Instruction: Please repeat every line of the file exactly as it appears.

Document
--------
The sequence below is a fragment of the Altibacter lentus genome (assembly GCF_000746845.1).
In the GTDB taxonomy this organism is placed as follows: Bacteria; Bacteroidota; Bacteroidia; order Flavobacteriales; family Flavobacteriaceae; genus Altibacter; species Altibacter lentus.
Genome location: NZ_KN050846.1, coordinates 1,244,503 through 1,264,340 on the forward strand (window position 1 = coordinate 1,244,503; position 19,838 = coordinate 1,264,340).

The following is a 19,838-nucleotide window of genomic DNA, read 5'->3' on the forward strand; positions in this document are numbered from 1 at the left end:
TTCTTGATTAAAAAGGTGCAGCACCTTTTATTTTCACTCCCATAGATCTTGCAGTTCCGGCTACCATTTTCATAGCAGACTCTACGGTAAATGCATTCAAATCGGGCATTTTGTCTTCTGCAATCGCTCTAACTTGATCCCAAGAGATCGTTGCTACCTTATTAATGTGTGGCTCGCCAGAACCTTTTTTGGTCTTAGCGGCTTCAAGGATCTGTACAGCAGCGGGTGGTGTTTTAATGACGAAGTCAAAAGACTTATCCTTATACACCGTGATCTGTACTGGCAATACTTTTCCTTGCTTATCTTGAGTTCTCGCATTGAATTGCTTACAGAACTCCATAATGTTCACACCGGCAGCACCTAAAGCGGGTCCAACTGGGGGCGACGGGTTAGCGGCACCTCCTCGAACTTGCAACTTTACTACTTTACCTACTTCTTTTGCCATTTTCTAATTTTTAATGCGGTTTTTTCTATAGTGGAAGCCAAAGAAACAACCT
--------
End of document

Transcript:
The sequence below is a fragment of the Altibacter lentus genome (assembly GCF_000746845.1).
In the GTDB taxonomy this organism is placed as follows: Bacteria; Bacteroidota; Bacteroidia; order Flavobacteriales; family Flavobacteriaceae; genus Altibacter; species Altibacter lentus.
Genome location: NZ_KN050846.1, coordinates 1,244,503 through 1,264,340 on the forward strand (window position 1 = coordinate 1,244,503; position 19,838 = coordinate 1,264,340).

The following is a 19,838-nucleotide window of genomic DNA, read 5'->3' on the forward strand; positions in this document are numbered from 1 at the left end:
TTCTTGATTAAAAAGGTGCAGCACCTTTTATTTTCACTCCCATAGATCTTGCAGTTCCGGCTACCATTTTCATAGCAGACTCTACGGTAAATGCATTCAAATCGGGCATTTTGTCTTCTGCAATCGCTCTAACTTGATCCCAAGAGATCGTTGCTACCTTATTAATGTGTGGCTCGCCAGAACCTTTTTTGGTCTTAGCGGCTTCAAGGATCTGTACAGCAGCGGGTGGTGTTTTAATGACGAAGTCAAAAGACTTATCCTTATACACCGTGATCTGTACTGGCAATACTTTTCCTTGCTTATCTTGAGTTCTCGCATTGAATTGCTTACAGAACTCCATAATGTTCACACCGGCAGCACCTAAAGCGGGTCCAACTGGGGGCGACGGGTTAGCGGCACCTCCTCGAACTTGCAACTTTACTACTTTACCTACTTCTTTTGCCATTTTCTAATTTTTAATGCGGTTTTTTCTATAGTGGAAGCCAAAGAAACAACCT